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Lost in transition
Have you heard of the Transition Programme? It focuses on how services can help to ensure that young people with complex health needs make successful transitions from childhood to adulthood.
A key finding is the need to provide developmentally appropriate healthcare for all young people aged from 10-24 years. See research.ncl.ac.uk/transition
As chair of the Association of Paediatric Chartered Physiotherapists (APCP), I recently attended an event to highlight the programme’s work. I believe it will be of interest to many CSP members, particularly those working with young adults with cerebral palsy. It is common practice to prepare a child for transition from paediatric settings but transition could be further improved if young adult services were commissioned in a way to support developmentally appropriate healthcare (DAH). A start is to use the DAH NHS toolkit, which is designed to help NHS staff – from clinicians to chief executives – to promote the health of young people and to play their part in making healthcare work for those in this age group. Visit bit.ly/2BYycYb
- Michelle Baylis, chair APCP
Frontline has not mentioned the Suffragette movement, which received a lot of media attention in recent weeks.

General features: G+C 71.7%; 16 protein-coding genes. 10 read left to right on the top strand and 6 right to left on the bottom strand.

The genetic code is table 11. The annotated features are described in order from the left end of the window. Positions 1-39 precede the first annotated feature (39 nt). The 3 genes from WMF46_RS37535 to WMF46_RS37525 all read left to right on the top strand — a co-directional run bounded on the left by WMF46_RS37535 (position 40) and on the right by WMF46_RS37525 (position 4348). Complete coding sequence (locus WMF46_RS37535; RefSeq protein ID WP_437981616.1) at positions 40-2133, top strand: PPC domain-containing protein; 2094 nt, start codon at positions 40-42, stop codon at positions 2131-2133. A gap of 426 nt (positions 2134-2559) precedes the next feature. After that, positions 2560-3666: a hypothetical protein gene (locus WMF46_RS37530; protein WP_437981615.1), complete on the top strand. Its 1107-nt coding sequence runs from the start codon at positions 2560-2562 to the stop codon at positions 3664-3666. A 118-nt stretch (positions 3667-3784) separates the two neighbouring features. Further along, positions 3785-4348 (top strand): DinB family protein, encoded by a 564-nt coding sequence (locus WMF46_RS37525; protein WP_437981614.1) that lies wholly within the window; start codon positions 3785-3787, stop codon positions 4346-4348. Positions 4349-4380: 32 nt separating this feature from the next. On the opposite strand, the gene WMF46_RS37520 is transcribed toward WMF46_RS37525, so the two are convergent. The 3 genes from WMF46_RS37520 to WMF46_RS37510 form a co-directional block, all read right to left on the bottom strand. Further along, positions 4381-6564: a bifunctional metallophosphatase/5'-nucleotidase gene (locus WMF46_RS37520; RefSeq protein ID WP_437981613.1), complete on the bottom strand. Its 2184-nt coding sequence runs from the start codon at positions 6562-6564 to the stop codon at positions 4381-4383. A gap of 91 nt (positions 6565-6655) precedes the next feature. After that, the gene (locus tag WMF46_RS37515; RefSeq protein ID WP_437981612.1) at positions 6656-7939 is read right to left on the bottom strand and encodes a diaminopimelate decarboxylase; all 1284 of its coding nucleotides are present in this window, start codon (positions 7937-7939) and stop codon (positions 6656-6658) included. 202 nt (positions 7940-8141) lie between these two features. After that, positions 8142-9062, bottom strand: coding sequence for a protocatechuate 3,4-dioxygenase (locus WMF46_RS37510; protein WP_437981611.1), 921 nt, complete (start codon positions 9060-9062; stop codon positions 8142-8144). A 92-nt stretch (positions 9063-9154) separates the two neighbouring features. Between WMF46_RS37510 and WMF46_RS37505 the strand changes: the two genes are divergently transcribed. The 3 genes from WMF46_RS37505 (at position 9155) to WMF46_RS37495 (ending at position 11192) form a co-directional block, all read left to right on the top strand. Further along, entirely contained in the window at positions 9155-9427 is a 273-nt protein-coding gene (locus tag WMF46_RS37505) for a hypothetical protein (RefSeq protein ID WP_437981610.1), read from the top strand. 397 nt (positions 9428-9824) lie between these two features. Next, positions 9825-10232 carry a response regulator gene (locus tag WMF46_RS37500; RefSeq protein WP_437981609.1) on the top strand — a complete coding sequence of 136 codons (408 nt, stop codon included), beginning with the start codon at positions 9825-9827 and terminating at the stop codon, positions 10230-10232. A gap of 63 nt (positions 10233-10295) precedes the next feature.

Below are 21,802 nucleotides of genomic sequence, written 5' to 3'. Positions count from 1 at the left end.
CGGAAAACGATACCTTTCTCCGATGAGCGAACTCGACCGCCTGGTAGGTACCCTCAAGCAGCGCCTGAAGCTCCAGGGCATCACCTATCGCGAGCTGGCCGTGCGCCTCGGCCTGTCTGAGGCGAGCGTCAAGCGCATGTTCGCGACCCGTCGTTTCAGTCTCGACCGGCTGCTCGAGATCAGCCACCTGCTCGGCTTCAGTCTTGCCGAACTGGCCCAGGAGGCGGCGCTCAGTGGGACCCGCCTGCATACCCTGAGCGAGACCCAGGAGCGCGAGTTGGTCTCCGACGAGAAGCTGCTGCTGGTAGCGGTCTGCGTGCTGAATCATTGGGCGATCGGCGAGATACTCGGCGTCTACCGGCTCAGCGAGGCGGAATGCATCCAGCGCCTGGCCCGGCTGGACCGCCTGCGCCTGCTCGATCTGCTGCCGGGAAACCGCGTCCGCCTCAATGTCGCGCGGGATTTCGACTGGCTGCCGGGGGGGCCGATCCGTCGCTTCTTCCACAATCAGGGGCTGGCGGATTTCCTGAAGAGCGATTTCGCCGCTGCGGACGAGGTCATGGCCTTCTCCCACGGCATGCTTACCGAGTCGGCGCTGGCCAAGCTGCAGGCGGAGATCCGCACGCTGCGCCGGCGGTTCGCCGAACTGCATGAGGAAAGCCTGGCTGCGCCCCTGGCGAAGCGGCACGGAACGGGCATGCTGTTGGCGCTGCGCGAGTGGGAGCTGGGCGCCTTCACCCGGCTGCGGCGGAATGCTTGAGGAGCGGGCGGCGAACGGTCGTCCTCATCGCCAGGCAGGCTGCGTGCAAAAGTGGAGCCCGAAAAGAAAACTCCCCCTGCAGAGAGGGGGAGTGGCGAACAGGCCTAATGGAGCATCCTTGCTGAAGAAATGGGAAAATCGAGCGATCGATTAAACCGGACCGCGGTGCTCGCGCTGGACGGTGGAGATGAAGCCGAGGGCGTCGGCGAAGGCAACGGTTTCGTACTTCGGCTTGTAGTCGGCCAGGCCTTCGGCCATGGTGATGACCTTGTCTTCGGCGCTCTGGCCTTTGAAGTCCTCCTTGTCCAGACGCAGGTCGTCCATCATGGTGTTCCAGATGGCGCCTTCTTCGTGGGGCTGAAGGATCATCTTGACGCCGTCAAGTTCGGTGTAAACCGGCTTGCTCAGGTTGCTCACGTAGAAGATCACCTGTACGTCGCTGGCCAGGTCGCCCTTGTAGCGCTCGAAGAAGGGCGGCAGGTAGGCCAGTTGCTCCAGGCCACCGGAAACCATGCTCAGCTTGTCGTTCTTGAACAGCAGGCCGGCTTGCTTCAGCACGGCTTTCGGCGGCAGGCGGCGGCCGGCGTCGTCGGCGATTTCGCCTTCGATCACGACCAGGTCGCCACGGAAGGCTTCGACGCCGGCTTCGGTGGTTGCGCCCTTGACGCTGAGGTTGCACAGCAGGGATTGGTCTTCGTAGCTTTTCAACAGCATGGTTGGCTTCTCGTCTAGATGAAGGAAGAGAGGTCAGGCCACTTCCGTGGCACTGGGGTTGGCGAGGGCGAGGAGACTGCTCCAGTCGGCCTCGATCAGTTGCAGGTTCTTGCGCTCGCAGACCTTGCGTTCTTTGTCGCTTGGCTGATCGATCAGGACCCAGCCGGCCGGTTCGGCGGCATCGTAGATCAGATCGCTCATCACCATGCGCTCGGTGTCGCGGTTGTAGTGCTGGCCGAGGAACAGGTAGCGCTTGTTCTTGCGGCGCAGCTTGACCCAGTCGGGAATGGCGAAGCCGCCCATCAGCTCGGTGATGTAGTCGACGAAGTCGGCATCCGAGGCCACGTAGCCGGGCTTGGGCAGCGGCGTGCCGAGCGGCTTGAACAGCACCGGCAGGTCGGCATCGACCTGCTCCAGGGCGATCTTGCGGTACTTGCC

The more I think about our anatomy tutor Miss Stiff, the more I am sure she was connected with the movement. It would be interesting to know if other physios or masseurs were also in the movement.
I trained at the Royal Orthopaedic Hospital Birmingham. Miss Stiff, who was nearing retirement, was our anatomy tutor. For our very first lecture, she drew a beautiful humerus and scapula. She coloured in the muscle insertions and origins – then turned round to face the class, winked and said: ‘Good old Suffragette colours’.
In hindsight, not only was she a brilliant physio tutor. but she was probably also a suffragette. If so, she was one of the many we should be grateful, and thankful, for. We must never stop using our right to vote as we celebrate 100 years of ‘Votes for Women’. The CSP has benefited from these pioneers.
- Lyn Ankcorn, honorary secretary, CSP Retirement Association
Prosthetic knee guide
I work as a specialist physiotherapist in a multidisciplinary team (MDT) at the West of Scotland Mobility and Rehabilitation Centre (WestMARC) in Glagow. Readers might be interested in a document we produced, titled The WestMARK knee guide for the prosthetic MDT.
This provides information on all types of prosthetic knees and their training requirements. It includes a microprocessor knee chapter as well as one on normal gait and common gait faults in patients with an amputation.
A ‘hints and tips’ section is aimed at both prosthetists and therapists. We plan to add videos for teaching and will update the document as experience grows.
To find out more from the Scottish Physiotherapist Amputee Research Group, visit bit.ly/2o18dGV
To see the guide, visit bit.ly/2EtRkz4
- Nikki Porteous and MDT colleagues, WestMARC, Glasgow
AuthorFrontline and various
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